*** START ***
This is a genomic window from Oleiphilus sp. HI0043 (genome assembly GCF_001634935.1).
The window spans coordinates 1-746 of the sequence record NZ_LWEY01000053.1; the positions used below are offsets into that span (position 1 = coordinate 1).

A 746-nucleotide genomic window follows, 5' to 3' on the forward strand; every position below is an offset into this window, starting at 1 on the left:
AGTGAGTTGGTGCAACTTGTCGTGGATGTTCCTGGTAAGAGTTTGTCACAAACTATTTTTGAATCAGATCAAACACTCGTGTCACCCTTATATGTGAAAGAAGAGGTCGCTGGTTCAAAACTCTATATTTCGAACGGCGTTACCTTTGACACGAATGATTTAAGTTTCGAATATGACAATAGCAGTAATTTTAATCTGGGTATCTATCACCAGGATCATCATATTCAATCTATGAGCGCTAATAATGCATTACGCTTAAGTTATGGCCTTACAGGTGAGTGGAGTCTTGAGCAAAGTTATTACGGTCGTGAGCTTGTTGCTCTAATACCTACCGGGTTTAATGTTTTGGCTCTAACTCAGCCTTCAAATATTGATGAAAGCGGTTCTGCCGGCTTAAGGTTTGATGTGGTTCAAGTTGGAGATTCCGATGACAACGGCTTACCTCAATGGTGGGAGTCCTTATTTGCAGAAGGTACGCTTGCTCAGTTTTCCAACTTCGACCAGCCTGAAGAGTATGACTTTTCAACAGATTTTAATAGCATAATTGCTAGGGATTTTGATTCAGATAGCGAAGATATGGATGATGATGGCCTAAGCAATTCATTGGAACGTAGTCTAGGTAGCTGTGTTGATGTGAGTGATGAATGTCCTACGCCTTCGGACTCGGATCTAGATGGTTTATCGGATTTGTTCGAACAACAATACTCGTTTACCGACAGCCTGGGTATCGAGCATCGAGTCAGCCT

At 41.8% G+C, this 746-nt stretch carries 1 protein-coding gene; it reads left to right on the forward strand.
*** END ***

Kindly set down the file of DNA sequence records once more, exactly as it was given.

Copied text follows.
This is a genomic window from Oleiphilus sp. HI0043 (genome assembly GCF_001634935.1).
The window spans coordinates 1-746 of the sequence record NZ_LWEY01000053.1; the positions used below are offsets into that span (position 1 = coordinate 1).

A 746-nucleotide genomic window follows, 5' to 3' on the forward strand; every position below is an offset into this window, starting at 1 on the left:
AGTGAGTTGGTGCAACTTGTCGTGGATGTTCCTGGTAAGAGTTTGTCACAAACTATTTTTGAATCAGATCAAACACTCGTGTCACCCTTATATGTGAAAGAAGAGGTCGCTGGTTCAAAACTCTATATTTCGAACGGCGTTACCTTTGACACGAATGATTTAAGTTTCGAATATGACAATAGCAGTAATTTTAATCTGGGTATCTATCACCAGGATCATCATATTCAATCTATGAGCGCTAATAATGCATTACGCTTAAGTTATGGCCTTACAGGTGAGTGGAGTCTTGAGCAAAGTTATTACGGTCGTGAGCTTGTTGCTCTAATACCTACCGGGTTTAATGTTTTGGCTCTAACTCAGCCTTCAAATATTGATGAAAGCGGTTCTGCCGGCTTAAGGTTTGATGTGGTTCAAGTTGGAGATTCCGATGACAACGGCTTACCTCAATGGTGGGAGTCCTTATTTGCAGAAGGTACGCTTGCTCAGTTTTCCAACTTCGACCAGCCTGAAGAGTATGACTTTTCAACAGATTTTAATAGCATAATTGCTAGGGATTTTGATTCAGATAGCGAAGATATGGATGATGATGGCCTAAGCAATTCATTGGAACGTAGTCTAGGTAGCTGTGTTGATGTGAGTGATGAATGTCCTACGCCTTCGGACTCGGATCTAGATGGTTTATCGGATTTGTTCGAACAACAATACTCGTTTACCGACAGCCTGGGTATCGAGCATCGAGTCAGCCT

At 41.8% G+C, this 746-nt stretch carries 1 protein-coding gene; it reads left to right on the forward strand.